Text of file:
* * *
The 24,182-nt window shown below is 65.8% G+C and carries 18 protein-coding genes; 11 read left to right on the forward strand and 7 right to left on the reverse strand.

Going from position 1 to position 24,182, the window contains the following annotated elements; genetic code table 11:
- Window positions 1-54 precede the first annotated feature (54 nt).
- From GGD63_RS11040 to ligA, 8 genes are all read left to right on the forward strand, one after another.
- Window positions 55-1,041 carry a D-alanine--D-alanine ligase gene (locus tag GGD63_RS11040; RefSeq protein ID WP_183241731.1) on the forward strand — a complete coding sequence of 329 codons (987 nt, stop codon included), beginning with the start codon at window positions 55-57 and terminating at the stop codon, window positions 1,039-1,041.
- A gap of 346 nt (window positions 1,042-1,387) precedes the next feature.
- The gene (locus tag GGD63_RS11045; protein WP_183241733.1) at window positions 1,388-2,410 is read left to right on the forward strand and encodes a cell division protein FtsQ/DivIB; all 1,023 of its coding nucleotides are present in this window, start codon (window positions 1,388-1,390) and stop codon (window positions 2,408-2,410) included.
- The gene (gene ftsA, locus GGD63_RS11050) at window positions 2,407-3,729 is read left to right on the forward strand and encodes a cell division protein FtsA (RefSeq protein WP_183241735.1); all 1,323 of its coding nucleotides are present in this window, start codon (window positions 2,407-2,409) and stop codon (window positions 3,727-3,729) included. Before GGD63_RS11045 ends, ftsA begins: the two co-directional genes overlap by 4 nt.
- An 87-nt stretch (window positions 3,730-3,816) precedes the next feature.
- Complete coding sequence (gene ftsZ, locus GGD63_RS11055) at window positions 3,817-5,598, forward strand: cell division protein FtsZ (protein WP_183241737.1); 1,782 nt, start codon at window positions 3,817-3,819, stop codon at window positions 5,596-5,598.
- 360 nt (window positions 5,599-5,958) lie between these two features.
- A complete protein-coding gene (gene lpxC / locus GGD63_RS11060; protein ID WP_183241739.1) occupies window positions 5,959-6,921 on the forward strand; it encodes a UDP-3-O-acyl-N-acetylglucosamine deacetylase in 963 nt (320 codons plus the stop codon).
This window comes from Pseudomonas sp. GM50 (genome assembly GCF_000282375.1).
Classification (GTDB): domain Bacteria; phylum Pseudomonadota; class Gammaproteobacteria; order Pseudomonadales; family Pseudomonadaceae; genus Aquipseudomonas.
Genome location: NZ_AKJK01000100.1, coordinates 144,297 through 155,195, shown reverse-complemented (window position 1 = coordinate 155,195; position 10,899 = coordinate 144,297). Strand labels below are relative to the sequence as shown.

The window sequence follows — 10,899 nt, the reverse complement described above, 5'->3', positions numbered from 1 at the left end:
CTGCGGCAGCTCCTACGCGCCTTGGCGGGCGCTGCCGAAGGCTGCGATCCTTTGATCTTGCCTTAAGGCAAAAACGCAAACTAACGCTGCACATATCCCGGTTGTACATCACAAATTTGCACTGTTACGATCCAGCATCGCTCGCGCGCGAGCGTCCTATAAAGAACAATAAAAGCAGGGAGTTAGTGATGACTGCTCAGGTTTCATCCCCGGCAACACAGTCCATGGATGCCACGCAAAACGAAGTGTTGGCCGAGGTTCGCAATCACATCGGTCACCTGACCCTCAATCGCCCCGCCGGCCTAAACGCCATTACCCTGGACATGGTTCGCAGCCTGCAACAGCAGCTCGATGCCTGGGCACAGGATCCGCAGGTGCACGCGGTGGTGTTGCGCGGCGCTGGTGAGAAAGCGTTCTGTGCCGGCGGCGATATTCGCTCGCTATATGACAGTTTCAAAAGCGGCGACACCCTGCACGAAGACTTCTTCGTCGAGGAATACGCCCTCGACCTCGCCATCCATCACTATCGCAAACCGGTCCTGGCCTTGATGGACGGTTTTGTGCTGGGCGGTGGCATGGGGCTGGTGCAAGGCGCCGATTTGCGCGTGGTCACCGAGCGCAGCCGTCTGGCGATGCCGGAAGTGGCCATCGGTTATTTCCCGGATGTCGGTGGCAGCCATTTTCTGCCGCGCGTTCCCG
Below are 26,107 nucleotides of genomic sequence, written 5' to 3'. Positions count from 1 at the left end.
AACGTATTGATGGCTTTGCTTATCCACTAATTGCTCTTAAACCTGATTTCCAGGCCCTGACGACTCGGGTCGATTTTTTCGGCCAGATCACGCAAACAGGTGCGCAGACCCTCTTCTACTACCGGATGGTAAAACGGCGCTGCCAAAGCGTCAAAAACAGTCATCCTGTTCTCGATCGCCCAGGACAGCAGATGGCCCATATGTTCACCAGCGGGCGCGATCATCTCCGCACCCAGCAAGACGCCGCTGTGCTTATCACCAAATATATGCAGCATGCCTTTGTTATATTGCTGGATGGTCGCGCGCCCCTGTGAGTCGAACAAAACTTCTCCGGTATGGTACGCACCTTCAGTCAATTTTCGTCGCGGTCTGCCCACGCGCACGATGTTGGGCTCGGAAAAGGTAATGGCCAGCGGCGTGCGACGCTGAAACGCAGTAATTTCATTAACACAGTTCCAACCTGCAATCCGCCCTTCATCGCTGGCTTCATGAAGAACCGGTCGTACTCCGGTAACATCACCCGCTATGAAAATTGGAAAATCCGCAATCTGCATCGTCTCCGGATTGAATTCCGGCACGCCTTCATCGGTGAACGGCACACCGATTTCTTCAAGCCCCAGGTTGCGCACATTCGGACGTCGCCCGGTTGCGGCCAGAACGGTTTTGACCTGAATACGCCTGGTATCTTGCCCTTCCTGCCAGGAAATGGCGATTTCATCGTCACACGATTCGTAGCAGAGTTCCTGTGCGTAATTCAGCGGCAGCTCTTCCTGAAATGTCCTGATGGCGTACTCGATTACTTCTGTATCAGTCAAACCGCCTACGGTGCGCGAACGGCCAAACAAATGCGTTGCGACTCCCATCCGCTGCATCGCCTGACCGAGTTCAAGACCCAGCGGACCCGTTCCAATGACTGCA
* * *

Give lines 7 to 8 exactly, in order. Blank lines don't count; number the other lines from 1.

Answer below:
- The gene (locus tag GGD63_RS11045; protein WP_183241733.1) at window positions 1,388-2,410 is read left to right on the forward strand and encodes a cell division protein FtsQ/DivIB; all 1,023 of its coding nucleotides are present in this window, start codon (window positions 1,388-1,390) and stop codon (window positions 2,408-2,410) included.
- The gene (gene ftsA, locus GGD63_RS11050) at window positions 2,407-3,729 is read left to right on the forward strand and encodes a cell division protein FtsA (RefSeq protein WP_183241735.1); all 1,323 of its coding nucleotides are present in this window, start codon (window positions 2,407-2,409) and stop codon (window positions 3,727-3,729) included. Before GGD63_RS11045 ends, ftsA begins: the two co-directional genes overlap by 4 nt.